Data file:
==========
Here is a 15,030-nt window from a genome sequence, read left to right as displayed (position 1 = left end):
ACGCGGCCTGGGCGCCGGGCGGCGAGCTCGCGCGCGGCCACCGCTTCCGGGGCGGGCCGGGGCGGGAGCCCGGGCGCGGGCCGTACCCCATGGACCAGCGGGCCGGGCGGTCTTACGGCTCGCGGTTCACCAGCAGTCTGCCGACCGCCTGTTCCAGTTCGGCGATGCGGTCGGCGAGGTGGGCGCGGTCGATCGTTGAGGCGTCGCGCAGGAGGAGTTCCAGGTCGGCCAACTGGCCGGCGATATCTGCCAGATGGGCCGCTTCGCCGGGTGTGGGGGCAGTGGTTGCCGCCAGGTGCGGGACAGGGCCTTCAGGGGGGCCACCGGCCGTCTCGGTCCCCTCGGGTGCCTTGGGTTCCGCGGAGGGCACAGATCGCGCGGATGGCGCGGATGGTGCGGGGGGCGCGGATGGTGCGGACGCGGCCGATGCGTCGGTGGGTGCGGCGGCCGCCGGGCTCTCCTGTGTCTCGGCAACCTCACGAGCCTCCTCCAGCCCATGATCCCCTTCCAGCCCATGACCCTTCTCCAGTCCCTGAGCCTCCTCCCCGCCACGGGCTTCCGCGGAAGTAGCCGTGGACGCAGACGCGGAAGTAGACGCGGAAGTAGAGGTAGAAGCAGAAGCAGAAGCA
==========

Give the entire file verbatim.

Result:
Here is a 15,030-nt window from a genome sequence, read left to right as displayed (position 1 = left end):
ACGCGGCCTGGGCGCCGGGCGGCGAGCTCGCGCGCGGCCACCGCTTCCGGGGCGGGCCGGGGCGGGAGCCCGGGCGCGGGCCGTACCCCATGGACCAGCGGGCCGGGCGGTCTTACGGCTCGCGGTTCACCAGCAGTCTGCCGACCGCCTGTTCCAGTTCGGCGATGCGGTCGGCGAGGTGGGCGCGGTCGATCGTTGAGGCGTCGCGCAGGAGGAGTTCCAGGTCGGCCAACTGGCCGGCGATATCTGCCAGATGGGCCGCTTCGCCGGGTGTGGGGGCAGTGGTTGCCGCCAGGTGCGGGACAGGGCCTTCAGGGGGGCCACCGGCCGTCTCGGTCCCCTCGGGTGCCTTGGGTTCCGCGGAGGGCACAGATCGCGCGGATGGCGCGGATGGTGCGGGGGGCGCGGATGGTGCGGACGCGGCCGATGCGTCGGTGGGTGCGGCGGCCGCCGGGCTCTCCTGTGTCTCGGCAACCTCACGAGCCTCCTCCAGCCCATGATCCCCTTCCAGCCCATGACCCTTCTCCAGTCCCTGAGCCTCCTCCCCGCCACGGGCTTCCGCGGAAGTAGCCGTGGACGCAGACGCGGAAGTAGACGCGGAAGTAGAGGTAGAAGCAGAAGCAGAAGCA